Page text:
From: Gayle Knapp
To: David Lifferth,
Subject: Please vote for SB117
Date: Wed Mar 04 11:48:09 MST 2015
Body:

Dear Representative Lifferth :

 

The Utah Senate just passed SB117. I am writing both as a resident of Utah and as a dyslexia tutor (of both children and adults) to request that you support SB117 and vote it out of committee for the House to vote on. The children of Utah need this bill to become law. The economy (did you know that about 75% of the youth in juvenile detection are dyslexic?) of Utah needs it

 

Approximately 1 in 5 children have some level of dyslexia which affects their ability to read. If not diagnosed and treated, it results in frustration and low esteem in children which continues on into adulthood. It is no good telling a dyslexic child “just try harder” or blaming the dyslexic parent of a dyslexic child because they “didn’t read enough to their child.”

 

Dyslexia is treatable—we’ve known how since the 1930s (thanks to Orton and Gillingham) and have had solid research-tested methods since the 1980s. Phonemics, not phonics, taught in a multi-sensory way is the method. However, first, it has to be recognized in a child. But, teachers have not been trained to identify dyslexia early in school. SB117 is legislation that would guarantee that dyslexia be identified in school children because would be teachers trained to identify dyslexia. It also provides funds for teachers to get this training.

 

As a tutor of dyslexic children and adults, let me share a few observations from the trenches. I have observed first-hand the unfortunate consequences of our failure to detect and deal with dyslexia in a timely manner.

 

As undiagnosed and untreated children progress in school they often become frustrated and insecure in their abilities. How many times do they have to hear: “If you only tried harder…” They KNOW there is a problem but don’t know what to do about it (they just know that trying harder doesn’t work). Many of them disconnect from learning because they don’t understand the lesson and ultimately start acting out in class due to boredom. They get labeled as troublemakers and may ultimately fulfill that label in ways that land them in juvenile detention.

 

·         Did you know that about 75 % of the youth in jail have dyslexia. Think about the economic savings if we intervened with these dyslexic youths BEFORE they gave up on learning!

 

The parents of my young dyslexia students try everything they can at home and in conferences with teachers, testing professionals, and administrators. All that is of no avail. They are frustrated and angry. Here are some examples from my students:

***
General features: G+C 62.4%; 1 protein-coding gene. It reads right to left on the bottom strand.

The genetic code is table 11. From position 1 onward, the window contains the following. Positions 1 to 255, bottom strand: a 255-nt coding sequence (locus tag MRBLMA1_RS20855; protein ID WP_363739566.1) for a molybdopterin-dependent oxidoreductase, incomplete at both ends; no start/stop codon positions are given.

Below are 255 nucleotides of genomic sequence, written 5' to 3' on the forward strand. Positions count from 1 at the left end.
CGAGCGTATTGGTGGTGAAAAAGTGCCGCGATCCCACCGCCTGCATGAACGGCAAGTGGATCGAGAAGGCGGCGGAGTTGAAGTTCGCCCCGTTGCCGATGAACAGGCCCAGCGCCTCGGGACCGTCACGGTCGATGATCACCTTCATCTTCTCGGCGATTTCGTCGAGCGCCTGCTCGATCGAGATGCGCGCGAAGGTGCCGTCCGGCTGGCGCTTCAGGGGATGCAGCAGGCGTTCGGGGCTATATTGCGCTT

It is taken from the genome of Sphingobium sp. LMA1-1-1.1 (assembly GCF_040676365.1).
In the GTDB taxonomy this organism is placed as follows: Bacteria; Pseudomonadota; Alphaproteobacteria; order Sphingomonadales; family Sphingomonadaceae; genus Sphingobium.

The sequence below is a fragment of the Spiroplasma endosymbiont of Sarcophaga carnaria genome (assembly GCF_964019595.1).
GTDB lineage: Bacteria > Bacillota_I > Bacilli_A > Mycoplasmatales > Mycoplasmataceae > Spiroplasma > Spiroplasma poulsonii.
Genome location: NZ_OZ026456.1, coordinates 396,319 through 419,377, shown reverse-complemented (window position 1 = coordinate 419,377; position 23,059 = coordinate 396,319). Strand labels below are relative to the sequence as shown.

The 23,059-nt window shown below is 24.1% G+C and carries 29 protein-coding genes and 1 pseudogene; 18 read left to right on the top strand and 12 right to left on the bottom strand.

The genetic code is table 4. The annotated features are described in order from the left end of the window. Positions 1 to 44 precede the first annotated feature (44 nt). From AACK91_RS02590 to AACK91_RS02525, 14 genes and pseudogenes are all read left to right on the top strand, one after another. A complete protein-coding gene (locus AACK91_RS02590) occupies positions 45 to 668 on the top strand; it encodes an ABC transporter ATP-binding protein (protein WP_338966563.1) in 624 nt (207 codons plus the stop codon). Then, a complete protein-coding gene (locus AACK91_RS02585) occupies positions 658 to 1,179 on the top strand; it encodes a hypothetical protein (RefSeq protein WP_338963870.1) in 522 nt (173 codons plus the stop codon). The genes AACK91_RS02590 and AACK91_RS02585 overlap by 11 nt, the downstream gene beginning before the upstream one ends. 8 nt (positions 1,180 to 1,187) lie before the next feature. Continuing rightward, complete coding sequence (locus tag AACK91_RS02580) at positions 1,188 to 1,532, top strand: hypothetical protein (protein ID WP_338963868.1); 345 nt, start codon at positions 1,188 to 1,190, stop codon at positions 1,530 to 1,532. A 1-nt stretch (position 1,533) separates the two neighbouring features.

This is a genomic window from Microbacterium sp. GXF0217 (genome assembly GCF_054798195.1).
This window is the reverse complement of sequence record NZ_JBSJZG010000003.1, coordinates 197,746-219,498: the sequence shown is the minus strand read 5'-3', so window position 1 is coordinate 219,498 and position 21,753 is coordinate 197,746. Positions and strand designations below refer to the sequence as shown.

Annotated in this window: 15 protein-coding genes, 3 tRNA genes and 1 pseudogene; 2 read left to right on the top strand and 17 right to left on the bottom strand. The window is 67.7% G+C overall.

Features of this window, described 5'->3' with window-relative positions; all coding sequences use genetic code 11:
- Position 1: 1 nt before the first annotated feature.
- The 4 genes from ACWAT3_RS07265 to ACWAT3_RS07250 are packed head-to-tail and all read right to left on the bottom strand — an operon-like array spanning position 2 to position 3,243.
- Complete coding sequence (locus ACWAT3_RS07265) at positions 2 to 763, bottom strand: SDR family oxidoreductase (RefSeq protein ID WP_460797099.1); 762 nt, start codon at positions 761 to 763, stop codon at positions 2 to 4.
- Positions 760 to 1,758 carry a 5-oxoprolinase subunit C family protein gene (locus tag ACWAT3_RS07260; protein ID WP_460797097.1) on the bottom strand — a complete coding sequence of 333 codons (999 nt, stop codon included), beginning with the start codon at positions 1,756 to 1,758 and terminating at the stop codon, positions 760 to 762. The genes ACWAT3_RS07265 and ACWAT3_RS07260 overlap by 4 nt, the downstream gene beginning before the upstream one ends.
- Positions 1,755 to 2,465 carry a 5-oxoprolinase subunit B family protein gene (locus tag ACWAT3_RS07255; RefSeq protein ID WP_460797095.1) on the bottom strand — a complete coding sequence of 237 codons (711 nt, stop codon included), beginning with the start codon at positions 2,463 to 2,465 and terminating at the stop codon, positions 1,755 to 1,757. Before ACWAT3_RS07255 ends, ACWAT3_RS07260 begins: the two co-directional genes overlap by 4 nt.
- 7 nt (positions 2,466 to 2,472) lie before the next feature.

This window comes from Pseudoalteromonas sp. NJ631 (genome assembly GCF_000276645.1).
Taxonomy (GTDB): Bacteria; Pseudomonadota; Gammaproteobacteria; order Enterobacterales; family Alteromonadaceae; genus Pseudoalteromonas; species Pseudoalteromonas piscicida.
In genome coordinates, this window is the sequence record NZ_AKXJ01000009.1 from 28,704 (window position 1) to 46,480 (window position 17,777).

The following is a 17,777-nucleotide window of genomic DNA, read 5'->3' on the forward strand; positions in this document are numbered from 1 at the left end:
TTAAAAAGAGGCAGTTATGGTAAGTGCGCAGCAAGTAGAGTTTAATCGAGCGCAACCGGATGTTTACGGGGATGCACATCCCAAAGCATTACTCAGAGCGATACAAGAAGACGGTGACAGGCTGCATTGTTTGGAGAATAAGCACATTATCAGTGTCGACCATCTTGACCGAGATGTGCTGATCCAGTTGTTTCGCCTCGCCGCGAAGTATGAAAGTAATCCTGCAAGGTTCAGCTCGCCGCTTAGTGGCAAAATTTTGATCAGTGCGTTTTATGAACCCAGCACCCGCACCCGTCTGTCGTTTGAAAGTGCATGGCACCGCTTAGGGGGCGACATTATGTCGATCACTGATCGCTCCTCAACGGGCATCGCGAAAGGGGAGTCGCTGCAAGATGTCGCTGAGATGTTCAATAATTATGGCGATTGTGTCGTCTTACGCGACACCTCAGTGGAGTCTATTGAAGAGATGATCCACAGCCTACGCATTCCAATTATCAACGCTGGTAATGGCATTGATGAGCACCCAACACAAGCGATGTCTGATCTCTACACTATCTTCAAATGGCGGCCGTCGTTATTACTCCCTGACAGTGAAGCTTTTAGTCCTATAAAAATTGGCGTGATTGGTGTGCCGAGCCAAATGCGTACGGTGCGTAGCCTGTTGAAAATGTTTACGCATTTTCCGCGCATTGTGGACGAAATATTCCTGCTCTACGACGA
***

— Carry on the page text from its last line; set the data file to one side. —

·         One mother, dyslexic herself, was told by her son’s resource teacher: “You should read more to XXX.”—What a disconnect! 

·         Another parent, whose child exhibited multiple symptoms in my initial screening, was tested by multiple professionals at his school who each concluded that he didn’t qualify for Resource on the basis of each testing PART. Had the results been taken together, their SUM would have added up to a dyslexia diagnosis.

·         Another mother spent thousands of dollars on outside testing because the school refused testing. The professional diagnosis was “auditory processing difficulty” as per the psychological testing codes. This code is where dyslexia is grouped. However the school assumed it to be a hearing problem and refused accommodations. These parents are out thousands of dollars that SB117 will save future parents.

 

The adult students whom I have tutored had very much the same experiences in school. As adults, they retain the low-esteem and frustrations from their school years. They have trouble getting or changing jobs because they can’t read or fill out job applications. Truly amazing changes occur in them as tutoring progresses and they gain confidence in their abilities.

·         One told me she now realizes that she really IS INTELLIGENT

·         A 50+ year-old man/was almost in tears when he learned to read /e/ /l/ /k/. That’s “elk” and he finally could spell/read the name of an animal he hunted.

·         Another student should be the poster child for Adult Dyslexia. She holds only an Alternate High School diploma, having been placed in Special Ed and not taught the standard high school education curriculum. She actually told her guidance counselor: “Don’t graduate me, teach me!” HOWEVER, with only this “second-class” diploma, she has worked through AmeriCorps, intervening with at-risk school children in Logan and in Washington state. She currently works at a residential program for at-risk/problem teens and tells me that the numbers of dyslexics she sees in that program makes her cry.

·         The adults with whom I have worked initially screened at ~3rd grade reading level. The forecast for jobs in the 21st Century maintains that all (even low-end) jobs will require employees to have a 12th grade reading level to succeed.

 

I apologize for the length of this letter. I needed to make you aware of the desperate need there is for the passage of SB117 in the House. We must empower teachers with the tools to recognize dyslexia and make sure every child has the tools (reading) for success.

 

Sincerely,

 

Gayle Knapp

Providence, UT

Professional Dyslexia Tutor